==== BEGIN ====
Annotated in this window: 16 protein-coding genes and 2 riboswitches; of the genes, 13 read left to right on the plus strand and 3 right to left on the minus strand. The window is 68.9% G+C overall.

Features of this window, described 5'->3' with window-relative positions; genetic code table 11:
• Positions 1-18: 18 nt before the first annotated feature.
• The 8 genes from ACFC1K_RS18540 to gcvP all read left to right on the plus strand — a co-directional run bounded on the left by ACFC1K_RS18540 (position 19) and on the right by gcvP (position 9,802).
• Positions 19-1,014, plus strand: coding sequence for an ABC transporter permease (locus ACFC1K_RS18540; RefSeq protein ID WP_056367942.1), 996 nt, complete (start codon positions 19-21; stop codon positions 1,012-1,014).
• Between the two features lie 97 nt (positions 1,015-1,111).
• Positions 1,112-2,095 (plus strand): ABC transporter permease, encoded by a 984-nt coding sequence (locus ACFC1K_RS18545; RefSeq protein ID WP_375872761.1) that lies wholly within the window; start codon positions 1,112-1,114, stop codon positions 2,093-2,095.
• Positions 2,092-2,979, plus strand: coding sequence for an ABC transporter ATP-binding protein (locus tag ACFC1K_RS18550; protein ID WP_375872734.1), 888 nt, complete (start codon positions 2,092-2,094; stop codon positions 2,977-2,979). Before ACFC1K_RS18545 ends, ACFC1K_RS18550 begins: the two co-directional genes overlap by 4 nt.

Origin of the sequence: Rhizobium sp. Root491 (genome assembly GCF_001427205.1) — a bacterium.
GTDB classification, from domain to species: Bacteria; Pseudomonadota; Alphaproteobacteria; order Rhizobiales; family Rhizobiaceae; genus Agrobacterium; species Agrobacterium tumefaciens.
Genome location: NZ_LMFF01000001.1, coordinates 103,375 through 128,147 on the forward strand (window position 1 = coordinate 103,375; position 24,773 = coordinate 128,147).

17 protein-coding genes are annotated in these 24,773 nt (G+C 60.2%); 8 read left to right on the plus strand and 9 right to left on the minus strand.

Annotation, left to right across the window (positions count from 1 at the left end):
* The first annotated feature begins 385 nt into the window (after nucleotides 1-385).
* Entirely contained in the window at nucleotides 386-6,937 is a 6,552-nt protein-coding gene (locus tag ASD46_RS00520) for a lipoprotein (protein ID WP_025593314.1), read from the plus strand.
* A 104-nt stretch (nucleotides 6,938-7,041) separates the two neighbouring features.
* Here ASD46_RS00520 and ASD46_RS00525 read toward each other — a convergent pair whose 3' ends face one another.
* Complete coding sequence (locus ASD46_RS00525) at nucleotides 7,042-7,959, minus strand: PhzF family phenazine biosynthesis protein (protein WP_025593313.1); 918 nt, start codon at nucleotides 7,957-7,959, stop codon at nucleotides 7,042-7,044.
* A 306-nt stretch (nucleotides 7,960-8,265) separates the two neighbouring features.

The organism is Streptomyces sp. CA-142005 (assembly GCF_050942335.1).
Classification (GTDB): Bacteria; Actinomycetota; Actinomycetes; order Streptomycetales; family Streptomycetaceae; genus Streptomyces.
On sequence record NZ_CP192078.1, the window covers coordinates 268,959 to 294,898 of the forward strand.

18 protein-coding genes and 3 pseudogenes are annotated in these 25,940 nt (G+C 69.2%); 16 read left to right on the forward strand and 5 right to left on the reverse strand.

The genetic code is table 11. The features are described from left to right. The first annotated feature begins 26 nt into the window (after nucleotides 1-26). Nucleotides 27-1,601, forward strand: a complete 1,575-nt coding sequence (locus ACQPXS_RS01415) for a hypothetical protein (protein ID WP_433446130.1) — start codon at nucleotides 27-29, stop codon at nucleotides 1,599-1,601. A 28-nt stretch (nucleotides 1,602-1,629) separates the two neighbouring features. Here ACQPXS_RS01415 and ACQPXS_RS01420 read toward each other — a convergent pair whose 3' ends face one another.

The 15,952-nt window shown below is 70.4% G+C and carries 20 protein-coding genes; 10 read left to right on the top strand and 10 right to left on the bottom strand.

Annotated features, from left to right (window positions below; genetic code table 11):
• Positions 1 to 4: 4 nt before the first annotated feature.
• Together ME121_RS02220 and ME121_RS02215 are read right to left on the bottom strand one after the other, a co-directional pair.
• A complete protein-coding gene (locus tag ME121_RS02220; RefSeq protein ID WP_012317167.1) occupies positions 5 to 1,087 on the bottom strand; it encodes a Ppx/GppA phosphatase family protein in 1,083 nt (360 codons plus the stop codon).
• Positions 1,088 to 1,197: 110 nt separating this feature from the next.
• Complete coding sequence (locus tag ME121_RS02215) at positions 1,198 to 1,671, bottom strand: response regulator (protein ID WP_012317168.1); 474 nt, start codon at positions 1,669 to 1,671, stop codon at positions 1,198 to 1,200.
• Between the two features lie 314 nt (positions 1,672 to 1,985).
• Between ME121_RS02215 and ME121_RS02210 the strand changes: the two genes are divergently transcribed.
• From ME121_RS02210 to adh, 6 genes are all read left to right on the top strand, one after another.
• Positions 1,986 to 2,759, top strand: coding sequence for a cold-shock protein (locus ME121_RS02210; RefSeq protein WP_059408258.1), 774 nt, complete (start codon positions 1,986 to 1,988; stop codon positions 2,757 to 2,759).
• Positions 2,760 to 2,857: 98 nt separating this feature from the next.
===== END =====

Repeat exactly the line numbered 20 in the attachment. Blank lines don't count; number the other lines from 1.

The organism is Streptomyces sp. CA-142005 (assembly GCF_050942335.1).